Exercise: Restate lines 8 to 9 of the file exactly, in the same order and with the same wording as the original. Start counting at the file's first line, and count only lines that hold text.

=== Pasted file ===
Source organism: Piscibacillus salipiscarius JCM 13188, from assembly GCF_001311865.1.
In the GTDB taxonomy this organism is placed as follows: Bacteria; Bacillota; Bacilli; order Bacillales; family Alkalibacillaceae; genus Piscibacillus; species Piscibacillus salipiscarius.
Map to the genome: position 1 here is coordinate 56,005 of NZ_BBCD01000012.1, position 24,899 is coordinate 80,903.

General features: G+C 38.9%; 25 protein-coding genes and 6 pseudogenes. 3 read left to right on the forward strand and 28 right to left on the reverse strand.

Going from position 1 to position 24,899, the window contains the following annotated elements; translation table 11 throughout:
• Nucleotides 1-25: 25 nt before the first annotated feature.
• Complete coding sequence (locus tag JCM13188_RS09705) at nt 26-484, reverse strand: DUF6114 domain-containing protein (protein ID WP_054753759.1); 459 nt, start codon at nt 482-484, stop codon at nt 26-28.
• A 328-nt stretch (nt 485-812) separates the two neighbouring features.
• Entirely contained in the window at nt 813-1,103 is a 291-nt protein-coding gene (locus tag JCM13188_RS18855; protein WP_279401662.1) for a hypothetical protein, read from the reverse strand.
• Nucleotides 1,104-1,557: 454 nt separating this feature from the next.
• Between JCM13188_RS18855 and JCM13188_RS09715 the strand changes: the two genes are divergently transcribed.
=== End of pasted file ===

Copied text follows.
• A 328-nt stretch (nt 485-812) separates the two neighbouring features.
• Entirely contained in the window at nt 813-1,103 is a 291-nt protein-coding gene (locus tag JCM13188_RS18855; protein WP_279401662.1) for a hypothetical protein, read from the reverse strand.